http://www.romans12two.net/downloads/Poets/Psalms.pdf
The Psalms
http://www.romans12two.net/downloads/Poets/Psalms2.pdf
Sepher Tehillim (p.39)

The words of the LORD are pure words,
.............Like silver tried in a furnace of earth,
.............Purified seven times. You shall keep them,
O LORD, You shall preserve them from this generation forever.


The same poetic style would look very nice with the pure KJB words, (putting aside not using indent HTML).

Shalom,
Steven

Last edited by Steven Avery; 02-04-2009 at 01:35 AM.
  #127  
Old 02-04-2009, 05:25 AM
Will Kinney's Avatar
Will Kinney Will Kinney is offline
 
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Posts: 252
Default

Hi Steve. Thanks for these additional sources.

Will K
  #128  
Old 02-04-2009, 06:45 AM
Steven Avery Steven Avery is offline
 
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Default Sfar Emes - Yehudah Aryeh Leib Alter

Hi Folks,

Quote:
Originally Posted by Will Kinney
Hi Steve. Thanks for these additional sources.
Most welcome, Will. After noticing how Rashi was misrepresented in the anti-preservation article of Doug Kutilek, I figgerred the Jewish interps could use a closer check. Where possible I prefer to track down a primary source, as we saw with Rashi that often tells you a lot more. Especially when the existing summary or snippet is given by a writer struggling to deny the tangible preservation of the pure and perfect word of God.

Here is another one of some interest and strength, that is complementary to Samson Raphael Hirsch. Sfas Emes is:

http://en.wikipedia.org/wiki/Yehudah_Aryeh_Leib_Alter
Yehudah Aryeh Leib Alter (1847–1905), also known by the title of his main work, the Sfas Emes, was a Hasidic rabbi who succeeded his grandfather, Rabbi Yitzchak Meir Alter, as the av beis din (head of the rabbinical court) and Rav of Góra Kalwaria, Poland (known in Yiddish as the town of Ger), and succeeded the Rebbe, Reb Heynekh of Alexander, as Rebbe of the Gerrer Hasidim ... Rabbi Yehudah Aryeh Leib was one of the greatest Torah scholars of his generation,


http://www.torah.org/advanced/sfas-e...5/shavuos.html
Sfas Emes
Shavuos By Nosson Chayim Leff

... the Sfas Emes quotes from Tehillim (12:7-8): "Imros HaShem imaros tehoros ... " (ArtScroll: "The words of HaShem are pure words; like purified silver ... refined sevenfold ("shiva'sayim") ...

The pasuk continues: "May, You, HaShem, protect them ...". The Sfas Emes explains that the "them" which the pasuk is asking HaShem to protect refers to the words of Torah. Their purity will be preserved by their being kept in the purity of our hearts. The Zohar (and the Sfas Emes) are telling us is that now, at our Matan Torah, we too should prepare our hearts to be vessels suitable for preserving the Torah in its purity.

.... The Medrash explains that Dovid Hamelech composed that perek (chapter) (Tehilim, 12) in a very specific historical context. .... Dovid Hamelech prayed to HaShem to protect them (the bright scholars and their Learning).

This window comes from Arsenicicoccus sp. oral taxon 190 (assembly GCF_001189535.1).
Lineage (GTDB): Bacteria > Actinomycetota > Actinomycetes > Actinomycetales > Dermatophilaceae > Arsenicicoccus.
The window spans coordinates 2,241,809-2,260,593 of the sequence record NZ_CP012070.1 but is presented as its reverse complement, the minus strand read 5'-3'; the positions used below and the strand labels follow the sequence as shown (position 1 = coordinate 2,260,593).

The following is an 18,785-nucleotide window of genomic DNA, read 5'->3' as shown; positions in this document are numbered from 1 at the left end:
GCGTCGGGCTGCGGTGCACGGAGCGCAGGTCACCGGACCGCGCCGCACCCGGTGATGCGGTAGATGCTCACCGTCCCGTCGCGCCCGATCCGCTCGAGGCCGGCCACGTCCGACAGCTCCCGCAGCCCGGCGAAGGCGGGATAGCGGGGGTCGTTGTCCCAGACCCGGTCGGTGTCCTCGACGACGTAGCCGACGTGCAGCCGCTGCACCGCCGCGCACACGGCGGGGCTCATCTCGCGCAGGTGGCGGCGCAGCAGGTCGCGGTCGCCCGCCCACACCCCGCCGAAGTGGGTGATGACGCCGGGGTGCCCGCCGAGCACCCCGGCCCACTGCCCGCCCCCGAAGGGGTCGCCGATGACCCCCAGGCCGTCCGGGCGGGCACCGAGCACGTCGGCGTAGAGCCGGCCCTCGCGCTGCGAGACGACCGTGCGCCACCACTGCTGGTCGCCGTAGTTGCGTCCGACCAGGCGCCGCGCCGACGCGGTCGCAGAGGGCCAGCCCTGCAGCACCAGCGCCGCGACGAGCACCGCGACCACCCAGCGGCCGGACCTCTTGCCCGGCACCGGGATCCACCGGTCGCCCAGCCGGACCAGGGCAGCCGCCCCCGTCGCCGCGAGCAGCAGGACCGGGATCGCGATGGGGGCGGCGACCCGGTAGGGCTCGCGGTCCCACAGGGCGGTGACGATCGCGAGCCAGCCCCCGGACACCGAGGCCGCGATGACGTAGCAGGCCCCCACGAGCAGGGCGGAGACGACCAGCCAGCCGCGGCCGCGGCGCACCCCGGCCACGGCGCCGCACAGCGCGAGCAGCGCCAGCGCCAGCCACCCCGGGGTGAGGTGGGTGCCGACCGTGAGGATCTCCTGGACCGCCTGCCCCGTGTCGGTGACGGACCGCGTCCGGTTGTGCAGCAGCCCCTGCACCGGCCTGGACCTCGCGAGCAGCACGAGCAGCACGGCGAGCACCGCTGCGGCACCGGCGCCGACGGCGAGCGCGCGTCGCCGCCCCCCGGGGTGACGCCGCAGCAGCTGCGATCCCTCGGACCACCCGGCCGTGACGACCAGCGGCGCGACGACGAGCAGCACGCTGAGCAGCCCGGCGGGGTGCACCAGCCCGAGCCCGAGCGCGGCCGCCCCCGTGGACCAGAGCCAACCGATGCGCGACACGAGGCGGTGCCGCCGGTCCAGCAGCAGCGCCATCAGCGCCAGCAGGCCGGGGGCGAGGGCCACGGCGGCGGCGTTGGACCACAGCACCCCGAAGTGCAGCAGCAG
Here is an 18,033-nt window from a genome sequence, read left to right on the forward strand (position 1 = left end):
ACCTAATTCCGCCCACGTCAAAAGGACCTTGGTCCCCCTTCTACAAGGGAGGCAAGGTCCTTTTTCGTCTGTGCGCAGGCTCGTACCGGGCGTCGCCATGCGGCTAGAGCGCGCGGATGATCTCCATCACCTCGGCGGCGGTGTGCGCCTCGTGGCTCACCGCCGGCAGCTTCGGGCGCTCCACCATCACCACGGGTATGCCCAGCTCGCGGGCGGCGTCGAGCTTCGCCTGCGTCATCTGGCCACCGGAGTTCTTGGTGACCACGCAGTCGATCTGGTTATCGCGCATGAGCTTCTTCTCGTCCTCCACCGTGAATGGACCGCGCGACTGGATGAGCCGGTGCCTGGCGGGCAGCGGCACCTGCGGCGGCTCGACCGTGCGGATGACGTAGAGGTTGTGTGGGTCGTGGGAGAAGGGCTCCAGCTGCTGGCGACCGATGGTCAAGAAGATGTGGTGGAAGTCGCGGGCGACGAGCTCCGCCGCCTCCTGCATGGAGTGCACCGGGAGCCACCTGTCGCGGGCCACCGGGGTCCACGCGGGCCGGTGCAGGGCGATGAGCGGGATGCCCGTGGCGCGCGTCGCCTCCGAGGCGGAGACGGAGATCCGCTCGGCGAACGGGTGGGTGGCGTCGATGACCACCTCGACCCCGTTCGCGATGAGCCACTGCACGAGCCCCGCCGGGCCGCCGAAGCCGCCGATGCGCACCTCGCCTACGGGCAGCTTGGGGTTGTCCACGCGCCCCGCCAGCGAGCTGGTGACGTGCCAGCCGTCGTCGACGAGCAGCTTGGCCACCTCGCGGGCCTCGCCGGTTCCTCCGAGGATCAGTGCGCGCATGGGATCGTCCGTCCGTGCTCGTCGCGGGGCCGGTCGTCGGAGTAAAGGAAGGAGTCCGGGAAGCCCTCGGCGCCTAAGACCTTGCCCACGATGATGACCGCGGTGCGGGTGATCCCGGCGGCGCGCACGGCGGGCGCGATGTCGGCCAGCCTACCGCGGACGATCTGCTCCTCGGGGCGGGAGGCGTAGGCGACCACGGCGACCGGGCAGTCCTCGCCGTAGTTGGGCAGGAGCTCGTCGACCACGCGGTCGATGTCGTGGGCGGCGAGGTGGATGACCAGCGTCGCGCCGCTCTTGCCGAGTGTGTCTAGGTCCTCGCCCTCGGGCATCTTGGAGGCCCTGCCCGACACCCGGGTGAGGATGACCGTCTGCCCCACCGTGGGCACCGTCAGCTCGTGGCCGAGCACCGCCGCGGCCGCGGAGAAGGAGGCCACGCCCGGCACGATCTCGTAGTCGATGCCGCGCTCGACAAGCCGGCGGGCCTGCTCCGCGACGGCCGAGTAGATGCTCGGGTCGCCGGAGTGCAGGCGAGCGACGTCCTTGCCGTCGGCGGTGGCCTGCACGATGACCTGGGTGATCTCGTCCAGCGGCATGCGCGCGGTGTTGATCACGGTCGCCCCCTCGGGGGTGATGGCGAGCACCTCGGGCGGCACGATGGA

Clearly there is a lot of emphasis in the hasidic interpretation that is mystical, arcane and away from our Christian perspective. It is likely that Samson Hirsch is more down to earth, reflecting the streams of Jewish thought, hasidic and mitnagdim (which would be the more traditional 'orthodox').

From Leib, we see clearly that "protect them" is, as with Rashi, applied to protecting the words of God (Torah) so as to be efficacious and lasting in the hearts of the people. In the section above, we cannot tell if Lieb specifically discusses the second part of the verse, however we can see once again that the main Hebrew tradition is that :

Thou shalt keep them, O LORD,


"them" Is a direct reference to the immediately preceding subject :

The words of the LORD

Shalom,
Steven
  #129  
Old 02-04-2009, 07:20 AM
Steven Avery Steven Avery is offline
 
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Posts: 462
Default whither the preservation opponents belligerance ?

Hi Folks,

Now I would like to emphasize that the belligerence against the King James Bible defender understanding of Psalm 12 has always been a curious, even dark, phenomenon. First, these men are usually quick to proclaim the truth of the preservation of God's word (what they would call "the message") yet they are insistent that we are not supposed to see this in the beautiful Psalm !

Psalm 12:6-7
The words of the LORD are pure words:
as silver tried in a furnace of earth,
purified seven times.
Thou shalt keep them, O LORD,
thou shalt preserve them from this generation for ever.


Yet the simple read of Psalm 12 (if the translation is not tampered to "preserve us" or in other ways, another critical trick of deception) clearly fits extremely well the preservation of the word of God. In three complementary yet distinct ways:

a) localized flow of the words - verse 6 to verse 7
b) the theme of the whole Psalm (post #8)
c) theme of the Bible as a whole. (post #5)

Remember that many of the most complementary verses are in the NT and would be out of the perspective of the recent discussion of Jewish commentary.

Worthy of special emphasis is :

1 Peter 1:23-25
Being born again, not of corruptible seed, but of incorruptible,
by the word of God, which liveth and abideth for ever.
For all flesh is as grass, and all the glory of man as the flower of grass
The word of the Lord endureth for ever